Using only natural products, Lick is completely free of artificial colours or flavours, high-fructose corn syrup or preservatives - so as far as ice cream goes, it's pretty good for you and it's unbelievably tasty.
Motivated by genuine curiosity about whether there is a vegan ice cream that isn't gross, I tried the coconut caramel cream. Needless to say, I'm ordering the same thing the next time I go.
Where to find it: There are lots - find your nearest location here.
Constructed in the shell of a run-down petrol station/laundromat, Launderette is one of the best dining experiences Austin offers.
It's not cheap - prepare to pay as much for dinner here as you would for a fancy restaurant in New Zealand - but the food is incredible, and authentic to the traditional flavours of the city that surrounds it.
Launderette's mint white chocolate semifreddo (pictured), wood-grilled pork ribs and sticky brussel sprouts are among the best things I've ever consumed, and the portions are generous.
If you're put off by the price, I'd suggest arriving at lunch time - it's cheaper then, and the menu features a number of items that aren't available later in the day.
Where to find it: 2115 Holly St, East Cesar Chavez
Nestled beneath Austin Motel, a hipster utopia in South Congress, Joann's is a modern (and very hip) take on the '20s-style American diner.
Waiters and waitresses in old-school yellow uniforms, an offering of various Tex-Mex dishes, and milkshakes and mezcal aplenty - it's an experience that differs greatly from the others on this list.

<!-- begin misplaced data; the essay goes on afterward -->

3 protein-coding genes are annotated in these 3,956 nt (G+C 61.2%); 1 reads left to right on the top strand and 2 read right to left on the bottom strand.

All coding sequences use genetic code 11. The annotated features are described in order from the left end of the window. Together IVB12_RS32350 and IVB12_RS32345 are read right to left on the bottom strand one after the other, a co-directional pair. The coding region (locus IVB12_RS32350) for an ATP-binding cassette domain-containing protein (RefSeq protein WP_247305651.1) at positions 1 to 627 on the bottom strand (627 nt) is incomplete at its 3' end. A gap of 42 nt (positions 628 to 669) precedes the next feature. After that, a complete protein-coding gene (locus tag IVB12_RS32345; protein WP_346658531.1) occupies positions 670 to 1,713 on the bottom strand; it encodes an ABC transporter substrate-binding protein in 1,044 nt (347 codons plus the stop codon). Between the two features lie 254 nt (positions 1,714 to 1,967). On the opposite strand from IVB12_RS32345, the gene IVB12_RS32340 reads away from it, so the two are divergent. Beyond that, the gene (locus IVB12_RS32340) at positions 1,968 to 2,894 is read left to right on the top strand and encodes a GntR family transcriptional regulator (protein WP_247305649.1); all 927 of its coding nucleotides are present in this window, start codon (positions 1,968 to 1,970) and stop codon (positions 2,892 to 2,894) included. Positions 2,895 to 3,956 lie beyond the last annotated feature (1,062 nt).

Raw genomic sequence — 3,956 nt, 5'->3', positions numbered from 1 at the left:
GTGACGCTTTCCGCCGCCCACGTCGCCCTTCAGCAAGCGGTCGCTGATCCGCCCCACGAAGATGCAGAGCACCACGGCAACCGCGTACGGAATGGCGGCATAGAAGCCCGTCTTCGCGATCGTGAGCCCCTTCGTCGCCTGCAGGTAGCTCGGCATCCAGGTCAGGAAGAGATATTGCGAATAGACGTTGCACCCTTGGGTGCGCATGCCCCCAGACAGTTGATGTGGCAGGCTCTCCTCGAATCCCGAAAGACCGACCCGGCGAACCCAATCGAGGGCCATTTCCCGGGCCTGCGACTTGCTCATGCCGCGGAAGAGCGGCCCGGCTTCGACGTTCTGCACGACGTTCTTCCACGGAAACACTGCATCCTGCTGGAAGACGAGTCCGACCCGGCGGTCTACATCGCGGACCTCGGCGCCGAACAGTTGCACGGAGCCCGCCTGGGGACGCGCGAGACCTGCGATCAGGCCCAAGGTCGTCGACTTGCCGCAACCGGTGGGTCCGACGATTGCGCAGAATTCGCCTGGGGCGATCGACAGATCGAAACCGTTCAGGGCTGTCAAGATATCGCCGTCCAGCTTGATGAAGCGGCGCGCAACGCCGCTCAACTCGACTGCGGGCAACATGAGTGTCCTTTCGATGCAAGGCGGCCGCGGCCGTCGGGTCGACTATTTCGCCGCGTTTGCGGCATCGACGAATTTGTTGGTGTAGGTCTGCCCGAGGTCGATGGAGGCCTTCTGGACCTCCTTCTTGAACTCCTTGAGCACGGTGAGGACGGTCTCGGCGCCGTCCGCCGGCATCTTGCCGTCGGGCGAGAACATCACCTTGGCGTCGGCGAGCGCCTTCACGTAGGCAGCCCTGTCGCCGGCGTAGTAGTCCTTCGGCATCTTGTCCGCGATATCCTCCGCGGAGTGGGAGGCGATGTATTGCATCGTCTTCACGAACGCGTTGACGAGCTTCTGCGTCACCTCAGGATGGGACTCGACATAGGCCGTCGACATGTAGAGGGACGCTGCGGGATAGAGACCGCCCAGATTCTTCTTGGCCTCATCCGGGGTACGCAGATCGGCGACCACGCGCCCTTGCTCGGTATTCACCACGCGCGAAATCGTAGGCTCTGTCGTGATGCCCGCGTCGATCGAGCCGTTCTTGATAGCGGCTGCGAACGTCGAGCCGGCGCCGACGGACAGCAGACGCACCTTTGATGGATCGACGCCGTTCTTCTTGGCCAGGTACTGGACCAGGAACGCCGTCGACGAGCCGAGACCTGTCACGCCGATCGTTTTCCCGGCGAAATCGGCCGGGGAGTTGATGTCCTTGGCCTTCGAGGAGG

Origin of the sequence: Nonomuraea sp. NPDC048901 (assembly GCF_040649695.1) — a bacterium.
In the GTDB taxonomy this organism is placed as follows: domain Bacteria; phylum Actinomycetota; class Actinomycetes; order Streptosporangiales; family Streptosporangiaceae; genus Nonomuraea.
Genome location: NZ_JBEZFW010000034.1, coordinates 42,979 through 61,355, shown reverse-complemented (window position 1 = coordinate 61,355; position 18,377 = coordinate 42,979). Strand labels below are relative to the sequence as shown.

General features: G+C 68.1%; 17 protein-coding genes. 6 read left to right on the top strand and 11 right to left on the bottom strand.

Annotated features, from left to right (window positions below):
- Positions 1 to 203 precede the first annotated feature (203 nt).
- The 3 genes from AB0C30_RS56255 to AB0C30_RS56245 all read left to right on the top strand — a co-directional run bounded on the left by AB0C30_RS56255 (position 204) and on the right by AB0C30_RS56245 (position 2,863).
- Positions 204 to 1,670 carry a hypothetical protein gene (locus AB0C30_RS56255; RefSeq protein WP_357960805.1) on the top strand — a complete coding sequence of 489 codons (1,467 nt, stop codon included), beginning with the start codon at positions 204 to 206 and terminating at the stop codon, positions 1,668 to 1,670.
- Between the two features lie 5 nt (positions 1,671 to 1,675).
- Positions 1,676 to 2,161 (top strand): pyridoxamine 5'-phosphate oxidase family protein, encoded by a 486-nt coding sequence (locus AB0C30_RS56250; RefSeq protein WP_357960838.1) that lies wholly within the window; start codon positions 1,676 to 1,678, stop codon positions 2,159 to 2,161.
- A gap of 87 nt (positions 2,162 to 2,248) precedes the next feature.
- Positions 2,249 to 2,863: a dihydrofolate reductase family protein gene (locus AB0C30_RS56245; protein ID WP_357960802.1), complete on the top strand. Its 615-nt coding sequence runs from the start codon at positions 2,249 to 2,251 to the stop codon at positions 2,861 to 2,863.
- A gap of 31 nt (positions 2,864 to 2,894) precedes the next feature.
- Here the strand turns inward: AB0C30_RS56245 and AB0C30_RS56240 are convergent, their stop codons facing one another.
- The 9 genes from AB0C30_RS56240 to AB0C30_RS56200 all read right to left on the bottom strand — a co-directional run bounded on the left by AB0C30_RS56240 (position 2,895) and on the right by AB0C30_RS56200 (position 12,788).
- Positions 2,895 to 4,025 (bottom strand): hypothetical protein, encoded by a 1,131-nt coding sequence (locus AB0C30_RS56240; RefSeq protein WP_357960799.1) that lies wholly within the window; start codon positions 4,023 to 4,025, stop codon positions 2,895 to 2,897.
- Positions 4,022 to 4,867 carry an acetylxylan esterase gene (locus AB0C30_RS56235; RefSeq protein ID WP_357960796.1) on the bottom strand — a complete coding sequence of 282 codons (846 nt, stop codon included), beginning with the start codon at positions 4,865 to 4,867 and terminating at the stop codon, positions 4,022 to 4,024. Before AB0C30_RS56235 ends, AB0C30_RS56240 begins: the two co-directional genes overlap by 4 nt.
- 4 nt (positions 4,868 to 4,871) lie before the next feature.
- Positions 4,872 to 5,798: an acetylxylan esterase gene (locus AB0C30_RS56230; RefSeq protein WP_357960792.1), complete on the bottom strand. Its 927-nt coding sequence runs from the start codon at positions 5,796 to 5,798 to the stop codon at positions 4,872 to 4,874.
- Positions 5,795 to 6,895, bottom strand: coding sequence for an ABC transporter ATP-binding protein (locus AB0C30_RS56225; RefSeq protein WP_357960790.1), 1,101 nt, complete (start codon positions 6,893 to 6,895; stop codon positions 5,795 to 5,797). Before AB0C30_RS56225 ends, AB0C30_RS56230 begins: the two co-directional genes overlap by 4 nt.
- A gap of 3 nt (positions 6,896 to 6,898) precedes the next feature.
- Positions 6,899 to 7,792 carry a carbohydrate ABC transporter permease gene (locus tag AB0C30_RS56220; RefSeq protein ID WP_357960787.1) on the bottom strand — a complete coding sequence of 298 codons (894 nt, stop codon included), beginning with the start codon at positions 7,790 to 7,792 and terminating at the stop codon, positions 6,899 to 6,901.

It's best to arrive at happy hour - 4-6pm on weekdays - to benefit from 25 percent off all food and discounts on a range of alcoholic beverages.
Where to find it: 1224 S Congress Ave, South Congress
A popular spot in East Austin, this restaurant combines an American diner feel with great Mexican dishes.
Situated in a weird, half-empty parking lot, Eldorado is an unassuming spot for great food - but once you're in it's a boisterous atmosphere, and there's usually a wait for a table.
Its dishes are packed with flavour and that signature Mexican heat, and the portion sizes are massive.
One of the best choices we made was ordering a salsa sampler as an entree. The dish comes with tortilla chips and five dips of varying spiciness - and the best part is, as soon as you run out of chips, they'll bring you more. My sort of place.
Where to find it: 3300 W Anderson Ln, North Shoal Creek
Alongside Franklin's, Torchy's is arguably the place that established Austin being renowned as one of America's most innovative food scenes.
Serving up experimental tacos and salads using the freshest and brightest ingredients, it started from one beloved food truck to more than 60 locations across the country.
With 30 different flavours, Torchy's is the sort of place you revisit time and time again without tasting the same thing. It's well worth a visit.
Where to find it: There are heaps of them - click here to find the one closest to you.